Presentation on theme: "E-commerce Business Models and Concepts"— Presentation transcript:
1 E-commerce Business Models and Concepts IT 361: E-Commerce SystemsChapter 2E-commerce Business Models and ConceptsReadings: Chapter 2 - E-commerce Business Models and Concepts
2 Tweet Tweet: Twitter’s Business Model Class Discussion What characteristics or benchmarks can be used to assess the business value of a company such as Twitter?Have you used Twitter to communicate with friends or family? What are your thoughts on this service?What are Twitter’s most important assets?Which of the various methods described for monetizing Twitter’s assets do you feel might be most successful?
3 E-commerce Business Models—Definitions Business model: set of planned activities designed to result in a profit in a marketplaceBusiness plan: document that describes a firm’s business modelE-commerce business model: aims to use and leverage the unique qualities of Internet and Web
5 “Buy this product, and you will get this specific benefit” Value PropositionDefines how a company’s product or service fulfills the needs of customers“Buy this product, and you will get this specific benefit”Questions to ask:Why will customers choose to do business with your firm instead of another?What will your firm provide that others do not or cannot?Examples of successful value propositions:Personalization/customizationReduction of product search costsReduction of price discover costsFacilitation of transactions by managing product delivery
6 Example of Value propositions "You get fresh, hot pizza delivered to your door in 30 minutes or less -- or it's free.““You package absolutely, positively has to get there overnight”“The milk chocolate melts in your mouth, not in your hand”“It helps building strong bones 12 ways”
7 Approach to creating a compelling customer value proposition Know your targeted customers and both their obvious and less apparent needs and desires.Talk to current customers and understand the product's value from their perspective.Know the competition. What product performance does our offering provide that competition does not. Review existing competitive value propositions to develop an understanding of their relative strengths. Do they send a stronger message to potential customers than the proposition you are considering?Research classic customer value propositions to learn from the success and failure of other marketplace offerings.Brainstorm with both others in the company and potential customers to develop a value proposition that states your product benefits clearly and accurately and brings sustaining brand recognition to your product.Reference: Manzi, A. M. (2010). How to Write a Strong Value Proposition. Retrieved 4 22, 2010, from Helium:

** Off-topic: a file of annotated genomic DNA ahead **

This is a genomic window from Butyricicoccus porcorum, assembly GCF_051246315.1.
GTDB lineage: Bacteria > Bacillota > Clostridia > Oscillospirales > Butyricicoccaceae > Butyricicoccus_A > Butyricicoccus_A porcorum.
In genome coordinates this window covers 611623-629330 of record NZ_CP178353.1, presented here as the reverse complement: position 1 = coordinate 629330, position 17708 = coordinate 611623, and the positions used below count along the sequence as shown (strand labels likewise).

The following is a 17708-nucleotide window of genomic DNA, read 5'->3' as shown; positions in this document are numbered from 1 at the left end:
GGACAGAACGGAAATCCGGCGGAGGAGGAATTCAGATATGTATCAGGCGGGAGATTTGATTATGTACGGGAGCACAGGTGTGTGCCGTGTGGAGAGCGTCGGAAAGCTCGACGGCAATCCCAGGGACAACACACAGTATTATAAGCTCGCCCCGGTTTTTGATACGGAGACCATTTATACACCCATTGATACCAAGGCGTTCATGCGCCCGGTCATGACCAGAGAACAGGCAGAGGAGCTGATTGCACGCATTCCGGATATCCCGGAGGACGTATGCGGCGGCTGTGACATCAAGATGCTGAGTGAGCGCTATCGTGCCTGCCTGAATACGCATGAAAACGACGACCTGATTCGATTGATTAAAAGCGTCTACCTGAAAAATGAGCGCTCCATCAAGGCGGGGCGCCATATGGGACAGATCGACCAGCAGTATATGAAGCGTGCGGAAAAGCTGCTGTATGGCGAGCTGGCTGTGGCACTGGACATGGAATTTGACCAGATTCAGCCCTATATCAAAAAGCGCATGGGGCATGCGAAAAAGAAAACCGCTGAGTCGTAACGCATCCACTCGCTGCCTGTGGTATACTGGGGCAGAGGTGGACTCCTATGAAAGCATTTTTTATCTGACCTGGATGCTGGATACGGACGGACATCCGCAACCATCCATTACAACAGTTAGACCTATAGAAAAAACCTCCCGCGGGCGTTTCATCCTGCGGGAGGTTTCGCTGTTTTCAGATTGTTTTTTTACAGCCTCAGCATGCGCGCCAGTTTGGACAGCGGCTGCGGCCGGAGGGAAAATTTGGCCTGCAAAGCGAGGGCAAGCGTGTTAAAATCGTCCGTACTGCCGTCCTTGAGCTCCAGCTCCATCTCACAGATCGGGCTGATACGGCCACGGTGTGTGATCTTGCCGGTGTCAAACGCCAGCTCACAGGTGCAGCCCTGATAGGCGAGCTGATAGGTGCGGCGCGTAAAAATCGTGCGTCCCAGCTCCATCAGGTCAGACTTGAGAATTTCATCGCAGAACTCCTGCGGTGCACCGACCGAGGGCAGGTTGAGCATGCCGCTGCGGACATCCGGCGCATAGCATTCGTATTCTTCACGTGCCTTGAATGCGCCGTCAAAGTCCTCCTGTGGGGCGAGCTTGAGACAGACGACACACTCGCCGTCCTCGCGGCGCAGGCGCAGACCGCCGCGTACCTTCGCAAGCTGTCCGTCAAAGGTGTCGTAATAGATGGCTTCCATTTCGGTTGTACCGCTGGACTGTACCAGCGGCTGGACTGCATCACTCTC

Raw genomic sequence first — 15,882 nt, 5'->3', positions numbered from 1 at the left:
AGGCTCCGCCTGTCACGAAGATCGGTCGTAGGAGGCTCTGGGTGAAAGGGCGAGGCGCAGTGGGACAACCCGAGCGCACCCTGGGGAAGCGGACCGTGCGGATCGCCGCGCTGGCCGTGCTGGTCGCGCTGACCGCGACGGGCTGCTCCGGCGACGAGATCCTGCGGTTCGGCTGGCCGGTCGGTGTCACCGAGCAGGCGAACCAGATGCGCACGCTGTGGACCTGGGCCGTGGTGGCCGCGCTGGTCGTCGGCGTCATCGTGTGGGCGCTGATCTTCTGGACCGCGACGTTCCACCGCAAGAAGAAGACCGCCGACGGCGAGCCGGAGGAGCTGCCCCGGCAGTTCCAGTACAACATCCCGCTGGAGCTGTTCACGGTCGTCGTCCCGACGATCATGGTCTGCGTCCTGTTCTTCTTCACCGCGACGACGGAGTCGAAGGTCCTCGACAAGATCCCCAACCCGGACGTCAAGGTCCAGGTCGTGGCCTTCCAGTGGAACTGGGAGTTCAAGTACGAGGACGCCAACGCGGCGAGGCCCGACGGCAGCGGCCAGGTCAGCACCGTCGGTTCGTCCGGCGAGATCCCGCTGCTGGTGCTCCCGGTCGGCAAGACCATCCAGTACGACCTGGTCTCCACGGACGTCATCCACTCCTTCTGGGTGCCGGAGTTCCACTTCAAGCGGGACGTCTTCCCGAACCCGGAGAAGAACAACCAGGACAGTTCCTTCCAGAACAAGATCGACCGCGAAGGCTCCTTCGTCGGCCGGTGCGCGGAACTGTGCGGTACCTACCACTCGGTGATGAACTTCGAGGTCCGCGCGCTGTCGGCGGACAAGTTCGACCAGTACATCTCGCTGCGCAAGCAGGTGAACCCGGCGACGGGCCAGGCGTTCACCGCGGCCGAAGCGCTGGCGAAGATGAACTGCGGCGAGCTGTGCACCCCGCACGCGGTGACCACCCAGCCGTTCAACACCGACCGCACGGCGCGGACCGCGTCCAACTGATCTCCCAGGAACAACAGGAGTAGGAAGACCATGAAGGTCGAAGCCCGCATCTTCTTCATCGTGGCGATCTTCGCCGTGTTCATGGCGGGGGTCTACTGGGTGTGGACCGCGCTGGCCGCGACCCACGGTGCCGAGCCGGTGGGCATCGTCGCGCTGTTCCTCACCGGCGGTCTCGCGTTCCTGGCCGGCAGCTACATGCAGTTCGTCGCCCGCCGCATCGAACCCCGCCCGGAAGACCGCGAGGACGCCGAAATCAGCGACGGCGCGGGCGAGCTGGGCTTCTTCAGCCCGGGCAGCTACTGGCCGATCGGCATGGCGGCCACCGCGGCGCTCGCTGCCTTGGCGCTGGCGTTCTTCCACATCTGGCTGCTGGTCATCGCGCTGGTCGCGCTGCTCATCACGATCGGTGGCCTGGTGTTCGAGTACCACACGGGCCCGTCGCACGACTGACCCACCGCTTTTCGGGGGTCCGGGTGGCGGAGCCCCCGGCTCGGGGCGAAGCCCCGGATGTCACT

8 Revenue ModelDescribes how the firm will earn revenue, generate profits, and produce a superior return on invested capitalMajor types:Advertising revenue modelSubscription revenue modelTransaction fee revenue modelSales revenue modelAffiliate revenue model
9 Market OpportunityRefers to a company’s intended marketspace and the overall potential financial opportunities available to the firm in that marketspaceMarketspace: the area of actual or potential commercial value in which a company intends to operateRealistic market opportunity is defined by revenue potential in each of market niches in which company hopes to compete
10 Competitive Environment Refers to the other companies selling similar products and operating in the same marketspaceIn addition; presence of substitute, potential of new entrants, power of customer, power of supplier (Firm’s environment).Influenced by:how many competitors are activehow large their operations arewhat is the market share for each competitorhow profitable these firms arehow they price their productsIncludes both direct competitors and indirect competitors
11 Competitive Advantage Achieved when a firm can produce a superior product and/or bring product to market at a lower price than most, or all, of competitorsFirms achieve competitive advantage when they are able to obtain differential access to the factors of production that are denied to competitors(ex. Terms from suppliers, more experience & knowledge, loyal employee, patent, network, ..)Types of competitive advantage include:First mover advantage—results from a firm being first into a marketplaceUnfair competitive advantage—occurs when one firm develops an advantage based on a factor that other firms cannot purchase
12 Competitive Advantage Perfect market: A market in which there are no competitive advantage o asymmetries because all firms have equal access to all factors of productionLeverage a competitive advantage: is when a company uses its competitive advantage to achieve more advantage in surrounding market. (brand leverage).